- Parachuting Onto Mars – Designed by Nasa and featuring extensive resources from the organization, this STEM Challenge asks students to “design and test a drag device to slow a spacecraft and protect its cargo, as well as calculate the surface area and measure the mass of the spacecraft.” Students will create a video featuring the process they followed to arrive at their conclusions, and this video can be submitted to NASA as part of the challenge.
- Engineering Design Challenge – Dr. Wesley Fryer has a deluge of easy to integrate STEM challenge ideas, but the paper table challenge is the easiest and most fun challenge on the list. It involves giving a group of students twenty minutes to develop and build a table using twenty pieces of newspaper, a yard of masking tape, and one piece of cardboard. The end goal is to develop a table that can hold the weight of a standard dictionary.
- Ultimate STEM Challenge – Sponsored by BP, the Ultimate STEM Challenge challenges teams of two to four students to choose from a short list of provided challenges that are based around the theme of thinking creatively. While this challenge is specifically for UK students, the resources are available to anyone, and teachers can integrate this challenge into their classroom regardless. Because their resources and challenges are so robust, this is a must-consider challenge for teachers looking for new ways to integrate STEM into the classroom. This is certainly a more advanced STEM challenge, but the teacher and student resources provided by NASA make it fully feasible and a great opportunity for students to particular in real-world learning through STEM.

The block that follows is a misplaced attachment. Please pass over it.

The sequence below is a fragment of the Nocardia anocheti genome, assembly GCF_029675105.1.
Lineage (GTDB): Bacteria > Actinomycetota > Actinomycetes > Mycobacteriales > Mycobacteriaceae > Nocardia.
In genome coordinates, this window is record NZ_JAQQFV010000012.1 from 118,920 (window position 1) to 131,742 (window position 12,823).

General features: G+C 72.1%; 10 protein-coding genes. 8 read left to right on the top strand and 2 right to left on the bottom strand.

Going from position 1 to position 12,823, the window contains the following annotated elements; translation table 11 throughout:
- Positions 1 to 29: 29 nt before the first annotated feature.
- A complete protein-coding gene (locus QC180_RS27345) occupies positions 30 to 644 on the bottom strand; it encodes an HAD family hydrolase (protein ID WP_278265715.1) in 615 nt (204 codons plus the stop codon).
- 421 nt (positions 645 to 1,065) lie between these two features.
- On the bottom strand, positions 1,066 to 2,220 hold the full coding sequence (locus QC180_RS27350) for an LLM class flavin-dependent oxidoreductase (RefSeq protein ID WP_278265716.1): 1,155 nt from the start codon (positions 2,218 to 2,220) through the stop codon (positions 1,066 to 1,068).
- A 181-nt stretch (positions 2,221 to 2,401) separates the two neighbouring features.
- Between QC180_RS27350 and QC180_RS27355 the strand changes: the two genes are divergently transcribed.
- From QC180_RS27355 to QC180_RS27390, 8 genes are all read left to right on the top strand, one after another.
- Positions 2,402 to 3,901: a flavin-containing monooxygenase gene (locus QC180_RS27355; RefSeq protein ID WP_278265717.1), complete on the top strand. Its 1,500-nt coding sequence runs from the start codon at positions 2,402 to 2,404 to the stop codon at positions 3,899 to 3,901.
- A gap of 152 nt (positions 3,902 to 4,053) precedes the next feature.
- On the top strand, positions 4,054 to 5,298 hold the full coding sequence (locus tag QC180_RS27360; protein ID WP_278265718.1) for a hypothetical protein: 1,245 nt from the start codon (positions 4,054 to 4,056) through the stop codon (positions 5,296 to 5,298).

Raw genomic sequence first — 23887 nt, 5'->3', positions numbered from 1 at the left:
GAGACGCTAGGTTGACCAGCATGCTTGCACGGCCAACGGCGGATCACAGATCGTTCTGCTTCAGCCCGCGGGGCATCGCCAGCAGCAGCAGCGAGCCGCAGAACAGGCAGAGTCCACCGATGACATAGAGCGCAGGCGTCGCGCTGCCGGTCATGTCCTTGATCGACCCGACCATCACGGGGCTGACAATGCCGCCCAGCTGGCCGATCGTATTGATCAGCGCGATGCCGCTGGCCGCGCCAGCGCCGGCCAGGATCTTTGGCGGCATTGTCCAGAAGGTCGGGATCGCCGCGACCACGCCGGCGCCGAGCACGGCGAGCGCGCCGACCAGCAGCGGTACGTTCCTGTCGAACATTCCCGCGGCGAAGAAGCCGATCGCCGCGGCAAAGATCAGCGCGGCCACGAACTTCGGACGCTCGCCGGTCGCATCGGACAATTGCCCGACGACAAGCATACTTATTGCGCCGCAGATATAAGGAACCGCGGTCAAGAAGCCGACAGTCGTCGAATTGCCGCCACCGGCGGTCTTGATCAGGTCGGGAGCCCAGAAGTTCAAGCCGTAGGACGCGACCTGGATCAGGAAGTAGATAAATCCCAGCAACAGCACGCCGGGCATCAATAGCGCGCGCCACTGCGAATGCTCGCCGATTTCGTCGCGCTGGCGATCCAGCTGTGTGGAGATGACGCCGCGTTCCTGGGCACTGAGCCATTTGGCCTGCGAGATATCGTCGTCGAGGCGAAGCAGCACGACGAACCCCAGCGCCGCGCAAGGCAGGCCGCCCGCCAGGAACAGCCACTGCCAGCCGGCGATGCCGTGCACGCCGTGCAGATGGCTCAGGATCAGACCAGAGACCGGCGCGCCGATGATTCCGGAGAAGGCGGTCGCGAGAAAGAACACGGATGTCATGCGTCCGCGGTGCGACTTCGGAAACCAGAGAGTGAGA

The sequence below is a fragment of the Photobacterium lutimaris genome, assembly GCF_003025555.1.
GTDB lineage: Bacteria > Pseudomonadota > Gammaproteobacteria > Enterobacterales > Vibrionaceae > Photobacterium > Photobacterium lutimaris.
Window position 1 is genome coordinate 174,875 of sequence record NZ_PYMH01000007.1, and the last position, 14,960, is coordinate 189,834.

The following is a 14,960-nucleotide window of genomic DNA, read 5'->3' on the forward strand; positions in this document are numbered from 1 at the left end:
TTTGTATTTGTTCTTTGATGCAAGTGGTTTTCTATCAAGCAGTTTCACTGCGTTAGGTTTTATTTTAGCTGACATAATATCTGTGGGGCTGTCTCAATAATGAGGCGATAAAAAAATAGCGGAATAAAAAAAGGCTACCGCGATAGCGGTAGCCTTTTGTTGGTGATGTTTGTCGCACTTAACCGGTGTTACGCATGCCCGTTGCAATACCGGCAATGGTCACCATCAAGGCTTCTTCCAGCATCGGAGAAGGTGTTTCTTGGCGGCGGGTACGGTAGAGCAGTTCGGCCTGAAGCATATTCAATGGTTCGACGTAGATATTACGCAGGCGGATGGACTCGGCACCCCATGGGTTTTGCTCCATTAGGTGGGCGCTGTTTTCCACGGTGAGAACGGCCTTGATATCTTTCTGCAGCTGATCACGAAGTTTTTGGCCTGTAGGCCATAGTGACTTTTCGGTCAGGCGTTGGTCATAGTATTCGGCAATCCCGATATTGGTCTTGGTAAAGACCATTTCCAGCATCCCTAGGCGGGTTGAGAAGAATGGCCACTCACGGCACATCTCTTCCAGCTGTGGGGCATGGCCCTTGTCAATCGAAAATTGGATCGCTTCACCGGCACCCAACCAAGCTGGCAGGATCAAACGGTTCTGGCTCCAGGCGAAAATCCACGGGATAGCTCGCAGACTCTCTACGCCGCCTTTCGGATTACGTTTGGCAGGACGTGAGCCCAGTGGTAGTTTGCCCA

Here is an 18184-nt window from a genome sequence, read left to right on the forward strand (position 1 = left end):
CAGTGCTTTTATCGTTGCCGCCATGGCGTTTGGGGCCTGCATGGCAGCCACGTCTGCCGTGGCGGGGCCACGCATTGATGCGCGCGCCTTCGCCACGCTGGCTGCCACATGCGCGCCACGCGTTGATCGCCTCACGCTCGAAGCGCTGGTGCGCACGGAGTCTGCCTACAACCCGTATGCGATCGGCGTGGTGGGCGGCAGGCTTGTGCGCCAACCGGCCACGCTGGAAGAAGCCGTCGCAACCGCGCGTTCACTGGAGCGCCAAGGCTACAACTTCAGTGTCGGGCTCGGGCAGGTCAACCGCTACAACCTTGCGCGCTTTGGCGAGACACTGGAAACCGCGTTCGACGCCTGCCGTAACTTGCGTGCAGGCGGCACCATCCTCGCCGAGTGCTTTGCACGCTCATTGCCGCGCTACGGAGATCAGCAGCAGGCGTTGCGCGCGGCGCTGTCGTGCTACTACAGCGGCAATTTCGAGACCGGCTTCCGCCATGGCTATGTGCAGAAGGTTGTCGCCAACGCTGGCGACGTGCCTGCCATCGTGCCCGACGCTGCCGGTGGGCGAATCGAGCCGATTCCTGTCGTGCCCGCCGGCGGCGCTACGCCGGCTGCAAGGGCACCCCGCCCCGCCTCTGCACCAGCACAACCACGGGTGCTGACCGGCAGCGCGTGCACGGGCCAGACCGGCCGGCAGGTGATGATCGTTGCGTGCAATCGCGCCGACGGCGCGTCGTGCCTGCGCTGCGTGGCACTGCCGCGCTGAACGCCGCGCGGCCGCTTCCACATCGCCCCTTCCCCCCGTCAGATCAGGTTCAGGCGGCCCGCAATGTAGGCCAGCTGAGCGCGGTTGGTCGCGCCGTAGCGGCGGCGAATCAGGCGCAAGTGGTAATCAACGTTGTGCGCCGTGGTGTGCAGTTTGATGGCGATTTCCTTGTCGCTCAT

- The Tinkering Challenge – Not every STEM Challenge needs to solve a serious world issue, and in fact, STEM learning begins long before our students are saving the world. The tinkering challenge has students race a toy car from one of end the table to the other without touching the car, altering the track, or touching the table. Students can work with available materials to design ways to move the car within the constraints of the challenge.
- HTML Coding Quiz – Sponsored by the new film, Search for Hidden Figures, the HTML coding quiz allows students to inspect HTML code to find the missing piece of code to accurately run a website. Students who are successful will move through different levels of increasingly difficulty.
STEM is vitally important to our students’ success after they leave the classroom, and it is comprised of more than just the skills outlined in the acronym. While it is easy to be overwhelmed by the vast needs of students, these STEM challenges can be an easy way to begin integrating these skills into your classroom, to assess your teaching in a new or dynamic way, or to enhance the presence of STEM in the community in general. Choose an idea that you like, try it, even change it, and implement it with the great things you are already doing in the classroom.